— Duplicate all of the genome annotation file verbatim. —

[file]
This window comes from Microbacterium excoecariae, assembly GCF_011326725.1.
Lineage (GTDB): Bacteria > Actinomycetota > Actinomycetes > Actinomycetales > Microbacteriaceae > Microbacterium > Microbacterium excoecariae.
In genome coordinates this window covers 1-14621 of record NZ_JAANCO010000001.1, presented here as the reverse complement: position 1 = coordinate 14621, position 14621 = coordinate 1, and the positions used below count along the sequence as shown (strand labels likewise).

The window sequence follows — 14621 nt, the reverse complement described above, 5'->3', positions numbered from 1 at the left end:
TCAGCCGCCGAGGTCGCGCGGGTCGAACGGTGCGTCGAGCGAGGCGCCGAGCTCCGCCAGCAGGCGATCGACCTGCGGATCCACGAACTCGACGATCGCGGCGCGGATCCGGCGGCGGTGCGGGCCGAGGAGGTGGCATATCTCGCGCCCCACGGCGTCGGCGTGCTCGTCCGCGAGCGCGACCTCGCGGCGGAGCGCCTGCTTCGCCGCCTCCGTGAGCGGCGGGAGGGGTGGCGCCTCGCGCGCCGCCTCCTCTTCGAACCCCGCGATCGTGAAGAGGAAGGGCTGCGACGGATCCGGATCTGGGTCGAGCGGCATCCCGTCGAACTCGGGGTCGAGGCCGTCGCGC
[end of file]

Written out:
This window comes from Microbacterium excoecariae, assembly GCF_011326725.1.
Lineage (GTDB): Bacteria > Actinomycetota > Actinomycetes > Actinomycetales > Microbacteriaceae > Microbacterium > Microbacterium excoecariae.
In genome coordinates this window covers 1-14621 of record NZ_JAANCO010000001.1, presented here as the reverse complement: position 1 = coordinate 14621, position 14621 = coordinate 1, and the positions used below count along the sequence as shown (strand labels likewise).

The window sequence follows — 14621 nt, the reverse complement described above, 5'->3', positions numbered from 1 at the left end:
TCAGCCGCCGAGGTCGCGCGGGTCGAACGGTGCGTCGAGCGAGGCGCCGAGCTCCGCCAGCAGGCGATCGACCTGCGGATCCACGAACTCGACGATCGCGGCGCGGATCCGGCGGCGGTGCGGGCCGAGGAGGTGGCATATCTCGCGCCCCACGGCGTCGGCGTGCTCGTCCGCGAGCGCGACCTCGCGGCGGAGCGCCTGCTTCGCCGCCTCCGTGAGCGGCGGGAGGGGTGGCGCCTCGCGCGCCGCCTCCTCTTCGAACCCCGCGATCGTGAAGAGGAAGGGCTGCGACGGATCCGGATCTGGGTCGAGCGGCATCCCGTCGAACTCGGGGTCGAGGCCGTCGCGC